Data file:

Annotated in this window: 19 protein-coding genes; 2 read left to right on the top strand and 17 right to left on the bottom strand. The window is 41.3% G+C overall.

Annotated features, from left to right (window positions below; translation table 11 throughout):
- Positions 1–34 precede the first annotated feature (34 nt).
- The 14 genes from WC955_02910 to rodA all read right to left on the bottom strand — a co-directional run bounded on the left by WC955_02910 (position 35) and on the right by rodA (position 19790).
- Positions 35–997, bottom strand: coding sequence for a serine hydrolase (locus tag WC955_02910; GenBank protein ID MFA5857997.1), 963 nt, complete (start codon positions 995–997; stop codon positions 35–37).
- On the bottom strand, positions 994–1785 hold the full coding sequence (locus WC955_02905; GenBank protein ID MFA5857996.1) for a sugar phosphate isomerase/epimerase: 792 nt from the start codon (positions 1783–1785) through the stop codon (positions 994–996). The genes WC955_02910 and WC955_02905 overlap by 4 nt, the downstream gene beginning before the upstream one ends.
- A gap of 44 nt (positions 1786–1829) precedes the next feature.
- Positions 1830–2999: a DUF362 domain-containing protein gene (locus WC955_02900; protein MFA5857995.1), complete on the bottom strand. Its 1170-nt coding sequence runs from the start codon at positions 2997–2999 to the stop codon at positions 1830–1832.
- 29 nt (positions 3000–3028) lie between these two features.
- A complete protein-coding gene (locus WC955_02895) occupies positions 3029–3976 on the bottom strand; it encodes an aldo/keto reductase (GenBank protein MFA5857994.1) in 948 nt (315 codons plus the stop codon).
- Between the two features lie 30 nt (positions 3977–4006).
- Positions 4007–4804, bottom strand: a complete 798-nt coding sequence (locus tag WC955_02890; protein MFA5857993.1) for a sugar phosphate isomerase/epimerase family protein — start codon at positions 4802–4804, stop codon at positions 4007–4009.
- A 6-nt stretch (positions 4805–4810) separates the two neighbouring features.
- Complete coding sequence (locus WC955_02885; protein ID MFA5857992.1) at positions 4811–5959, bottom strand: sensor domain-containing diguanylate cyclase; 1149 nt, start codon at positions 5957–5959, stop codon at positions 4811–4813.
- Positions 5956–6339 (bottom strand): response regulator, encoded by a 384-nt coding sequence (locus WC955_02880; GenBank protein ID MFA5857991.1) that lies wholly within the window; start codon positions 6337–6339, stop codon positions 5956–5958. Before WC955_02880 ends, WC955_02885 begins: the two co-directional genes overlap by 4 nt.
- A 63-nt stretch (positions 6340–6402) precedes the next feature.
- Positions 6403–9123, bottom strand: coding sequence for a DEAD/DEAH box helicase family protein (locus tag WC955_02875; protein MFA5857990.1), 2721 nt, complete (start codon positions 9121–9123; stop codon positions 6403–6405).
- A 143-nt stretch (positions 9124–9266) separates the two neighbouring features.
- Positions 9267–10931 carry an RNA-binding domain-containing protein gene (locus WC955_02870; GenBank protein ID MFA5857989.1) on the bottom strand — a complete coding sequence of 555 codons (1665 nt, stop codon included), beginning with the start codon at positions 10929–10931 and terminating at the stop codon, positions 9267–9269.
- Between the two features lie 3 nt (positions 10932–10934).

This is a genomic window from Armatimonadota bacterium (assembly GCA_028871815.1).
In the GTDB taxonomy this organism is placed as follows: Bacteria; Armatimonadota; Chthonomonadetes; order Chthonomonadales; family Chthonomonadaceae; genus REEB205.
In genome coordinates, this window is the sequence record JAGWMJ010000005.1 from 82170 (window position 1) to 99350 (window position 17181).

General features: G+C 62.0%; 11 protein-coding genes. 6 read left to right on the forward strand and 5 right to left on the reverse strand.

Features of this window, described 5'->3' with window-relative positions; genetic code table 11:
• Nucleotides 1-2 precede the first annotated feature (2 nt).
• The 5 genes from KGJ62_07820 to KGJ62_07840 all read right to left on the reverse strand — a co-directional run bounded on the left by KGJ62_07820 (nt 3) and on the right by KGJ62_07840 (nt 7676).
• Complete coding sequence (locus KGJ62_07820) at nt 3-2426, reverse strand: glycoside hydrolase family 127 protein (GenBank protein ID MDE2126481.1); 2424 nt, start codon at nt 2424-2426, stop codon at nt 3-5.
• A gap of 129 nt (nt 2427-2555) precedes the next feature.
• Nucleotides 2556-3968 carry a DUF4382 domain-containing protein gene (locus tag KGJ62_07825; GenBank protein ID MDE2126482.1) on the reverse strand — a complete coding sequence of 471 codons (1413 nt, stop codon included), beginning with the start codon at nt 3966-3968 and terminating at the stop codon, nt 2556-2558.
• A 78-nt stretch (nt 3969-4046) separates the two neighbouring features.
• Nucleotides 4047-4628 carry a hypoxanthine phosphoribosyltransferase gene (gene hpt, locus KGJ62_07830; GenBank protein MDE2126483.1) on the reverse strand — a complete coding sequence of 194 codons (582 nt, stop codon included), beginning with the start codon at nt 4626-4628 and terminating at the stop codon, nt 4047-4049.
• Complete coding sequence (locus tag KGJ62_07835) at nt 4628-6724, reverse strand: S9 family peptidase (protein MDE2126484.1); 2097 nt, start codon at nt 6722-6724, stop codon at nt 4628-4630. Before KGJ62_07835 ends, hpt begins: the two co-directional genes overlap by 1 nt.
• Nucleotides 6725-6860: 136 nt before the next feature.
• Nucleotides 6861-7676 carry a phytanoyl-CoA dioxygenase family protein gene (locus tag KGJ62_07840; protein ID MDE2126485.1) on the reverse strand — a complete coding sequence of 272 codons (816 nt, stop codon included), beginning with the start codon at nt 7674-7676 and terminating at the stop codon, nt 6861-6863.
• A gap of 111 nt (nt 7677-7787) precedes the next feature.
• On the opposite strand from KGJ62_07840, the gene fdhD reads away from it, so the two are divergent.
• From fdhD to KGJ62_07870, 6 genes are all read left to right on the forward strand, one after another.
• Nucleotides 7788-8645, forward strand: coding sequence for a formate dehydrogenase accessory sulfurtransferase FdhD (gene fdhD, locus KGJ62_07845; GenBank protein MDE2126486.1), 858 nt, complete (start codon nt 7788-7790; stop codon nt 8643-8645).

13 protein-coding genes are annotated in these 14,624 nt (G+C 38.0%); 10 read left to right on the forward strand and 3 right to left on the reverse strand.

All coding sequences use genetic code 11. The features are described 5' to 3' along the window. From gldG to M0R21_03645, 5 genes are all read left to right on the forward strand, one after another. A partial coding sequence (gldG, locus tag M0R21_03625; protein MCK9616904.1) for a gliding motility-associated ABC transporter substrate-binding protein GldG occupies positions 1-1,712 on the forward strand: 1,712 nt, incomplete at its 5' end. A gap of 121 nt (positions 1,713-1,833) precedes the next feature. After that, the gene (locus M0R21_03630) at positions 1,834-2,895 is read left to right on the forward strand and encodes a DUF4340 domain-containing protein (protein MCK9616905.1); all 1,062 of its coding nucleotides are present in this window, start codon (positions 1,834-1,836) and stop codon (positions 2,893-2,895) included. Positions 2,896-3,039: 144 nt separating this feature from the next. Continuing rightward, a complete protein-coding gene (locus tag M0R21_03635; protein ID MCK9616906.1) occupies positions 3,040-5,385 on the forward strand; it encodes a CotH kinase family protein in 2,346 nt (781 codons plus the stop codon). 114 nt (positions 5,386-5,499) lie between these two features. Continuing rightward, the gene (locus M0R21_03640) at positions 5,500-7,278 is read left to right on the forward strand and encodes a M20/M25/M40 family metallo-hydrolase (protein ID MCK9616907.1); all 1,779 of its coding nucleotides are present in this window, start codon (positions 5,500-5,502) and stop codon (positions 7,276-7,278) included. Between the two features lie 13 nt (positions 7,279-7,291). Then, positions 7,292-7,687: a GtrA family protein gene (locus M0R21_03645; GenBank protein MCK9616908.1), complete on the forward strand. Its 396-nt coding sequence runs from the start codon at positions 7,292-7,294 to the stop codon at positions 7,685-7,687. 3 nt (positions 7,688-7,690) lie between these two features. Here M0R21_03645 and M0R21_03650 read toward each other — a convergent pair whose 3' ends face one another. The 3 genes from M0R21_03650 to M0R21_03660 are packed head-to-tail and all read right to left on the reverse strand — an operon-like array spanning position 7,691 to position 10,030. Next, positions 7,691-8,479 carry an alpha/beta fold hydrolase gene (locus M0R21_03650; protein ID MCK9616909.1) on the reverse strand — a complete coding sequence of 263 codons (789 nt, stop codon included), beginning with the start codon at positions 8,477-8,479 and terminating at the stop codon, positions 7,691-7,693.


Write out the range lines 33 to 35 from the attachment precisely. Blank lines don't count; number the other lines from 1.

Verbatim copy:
• Complete coding sequence (locus tag KGJ62_07835) at nt 4628-6724, reverse strand: S9 family peptidase (protein MDE2126484.1); 2097 nt, start codon at nt 6722-6724, stop codon at nt 4628-4630. Before KGJ62_07835 ends, hpt begins: the two co-directional genes overlap by 1 nt.
• Nucleotides 6725-6860: 136 nt before the next feature.
• Nucleotides 6861-7676 carry a phytanoyl-CoA dioxygenase family protein gene (locus tag KGJ62_07840; protein ID MDE2126485.1) on the reverse strand — a complete coding sequence of 272 codons (816 nt, stop codon included), beginning with the start codon at nt 7674-7676 and terminating at the stop codon, nt 6861-6863.